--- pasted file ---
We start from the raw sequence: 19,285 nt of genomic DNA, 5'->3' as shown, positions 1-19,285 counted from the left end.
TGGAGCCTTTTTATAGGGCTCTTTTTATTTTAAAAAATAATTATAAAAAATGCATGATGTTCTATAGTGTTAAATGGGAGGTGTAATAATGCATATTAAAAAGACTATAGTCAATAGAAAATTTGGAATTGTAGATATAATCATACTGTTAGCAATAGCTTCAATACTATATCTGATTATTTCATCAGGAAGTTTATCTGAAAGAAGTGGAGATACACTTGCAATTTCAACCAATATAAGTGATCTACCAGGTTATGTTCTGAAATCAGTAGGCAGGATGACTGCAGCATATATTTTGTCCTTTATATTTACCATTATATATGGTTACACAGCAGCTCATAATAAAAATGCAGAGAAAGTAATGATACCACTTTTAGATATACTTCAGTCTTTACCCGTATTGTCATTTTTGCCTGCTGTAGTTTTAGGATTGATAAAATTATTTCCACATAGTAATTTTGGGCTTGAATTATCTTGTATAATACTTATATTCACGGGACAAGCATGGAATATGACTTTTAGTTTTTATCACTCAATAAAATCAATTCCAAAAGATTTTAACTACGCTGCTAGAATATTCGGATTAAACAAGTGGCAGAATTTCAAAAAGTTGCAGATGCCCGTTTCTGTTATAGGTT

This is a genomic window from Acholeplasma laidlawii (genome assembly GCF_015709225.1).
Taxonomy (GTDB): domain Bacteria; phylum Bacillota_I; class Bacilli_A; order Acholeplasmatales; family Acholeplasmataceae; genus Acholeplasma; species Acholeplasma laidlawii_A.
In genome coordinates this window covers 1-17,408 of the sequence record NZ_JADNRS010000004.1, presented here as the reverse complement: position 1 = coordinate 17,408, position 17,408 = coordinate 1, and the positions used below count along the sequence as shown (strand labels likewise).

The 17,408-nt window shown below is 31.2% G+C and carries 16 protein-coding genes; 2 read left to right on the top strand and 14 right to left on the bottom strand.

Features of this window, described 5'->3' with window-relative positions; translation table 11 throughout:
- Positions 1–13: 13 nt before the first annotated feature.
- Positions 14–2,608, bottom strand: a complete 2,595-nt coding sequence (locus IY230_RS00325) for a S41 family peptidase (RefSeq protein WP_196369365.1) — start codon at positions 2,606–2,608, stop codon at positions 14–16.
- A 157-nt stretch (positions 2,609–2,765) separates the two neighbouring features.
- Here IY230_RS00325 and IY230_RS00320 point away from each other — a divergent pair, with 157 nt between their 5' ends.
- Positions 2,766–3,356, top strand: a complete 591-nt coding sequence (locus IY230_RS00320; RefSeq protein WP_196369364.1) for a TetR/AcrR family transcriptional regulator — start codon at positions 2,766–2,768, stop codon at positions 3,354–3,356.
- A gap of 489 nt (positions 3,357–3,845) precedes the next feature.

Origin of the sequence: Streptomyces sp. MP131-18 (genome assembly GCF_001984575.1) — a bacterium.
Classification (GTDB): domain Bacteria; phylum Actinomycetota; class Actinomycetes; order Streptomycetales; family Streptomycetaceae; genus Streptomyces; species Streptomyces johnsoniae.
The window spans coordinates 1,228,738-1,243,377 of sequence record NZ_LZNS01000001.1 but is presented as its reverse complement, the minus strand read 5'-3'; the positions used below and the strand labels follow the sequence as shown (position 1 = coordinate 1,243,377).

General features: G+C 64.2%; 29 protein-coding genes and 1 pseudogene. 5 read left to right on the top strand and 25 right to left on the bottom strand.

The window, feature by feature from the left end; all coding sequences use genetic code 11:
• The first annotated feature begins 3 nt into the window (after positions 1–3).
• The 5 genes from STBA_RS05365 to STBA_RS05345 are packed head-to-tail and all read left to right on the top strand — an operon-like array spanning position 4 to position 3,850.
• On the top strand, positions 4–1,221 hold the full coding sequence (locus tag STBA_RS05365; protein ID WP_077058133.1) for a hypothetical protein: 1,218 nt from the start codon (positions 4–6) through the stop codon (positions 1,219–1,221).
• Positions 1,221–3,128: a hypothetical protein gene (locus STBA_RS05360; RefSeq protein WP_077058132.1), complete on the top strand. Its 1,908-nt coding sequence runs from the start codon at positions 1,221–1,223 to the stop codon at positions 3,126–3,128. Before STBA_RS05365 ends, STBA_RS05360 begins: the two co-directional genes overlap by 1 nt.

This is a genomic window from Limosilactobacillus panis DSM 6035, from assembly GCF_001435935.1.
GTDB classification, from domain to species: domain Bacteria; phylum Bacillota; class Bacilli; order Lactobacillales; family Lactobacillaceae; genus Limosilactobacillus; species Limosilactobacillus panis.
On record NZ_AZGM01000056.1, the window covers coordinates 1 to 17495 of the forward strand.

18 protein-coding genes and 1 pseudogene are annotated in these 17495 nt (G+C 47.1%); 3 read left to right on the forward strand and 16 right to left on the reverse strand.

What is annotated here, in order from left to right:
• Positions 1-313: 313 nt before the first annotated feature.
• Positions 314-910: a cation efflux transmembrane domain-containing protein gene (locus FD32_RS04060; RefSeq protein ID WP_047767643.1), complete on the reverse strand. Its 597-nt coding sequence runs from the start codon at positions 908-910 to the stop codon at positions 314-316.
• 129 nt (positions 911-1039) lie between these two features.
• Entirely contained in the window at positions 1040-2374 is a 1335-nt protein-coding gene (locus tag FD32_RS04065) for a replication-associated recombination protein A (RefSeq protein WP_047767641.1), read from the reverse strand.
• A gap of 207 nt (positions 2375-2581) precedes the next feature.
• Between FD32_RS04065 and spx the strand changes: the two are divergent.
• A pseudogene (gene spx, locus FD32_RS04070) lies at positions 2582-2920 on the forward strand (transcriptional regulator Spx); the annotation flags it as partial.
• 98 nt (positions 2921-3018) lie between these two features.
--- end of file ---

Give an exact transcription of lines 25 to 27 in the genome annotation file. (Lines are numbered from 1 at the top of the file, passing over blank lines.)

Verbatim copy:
On record NZ_AZGM01000056.1, the window covers coordinates 1 to 17495 of the forward strand.

18 protein-coding genes and 1 pseudogene are annotated in these 17495 nt (G+C 47.1%); 3 read left to right on the forward strand and 16 right to left on the reverse strand.

What is annotated here, in order from left to right: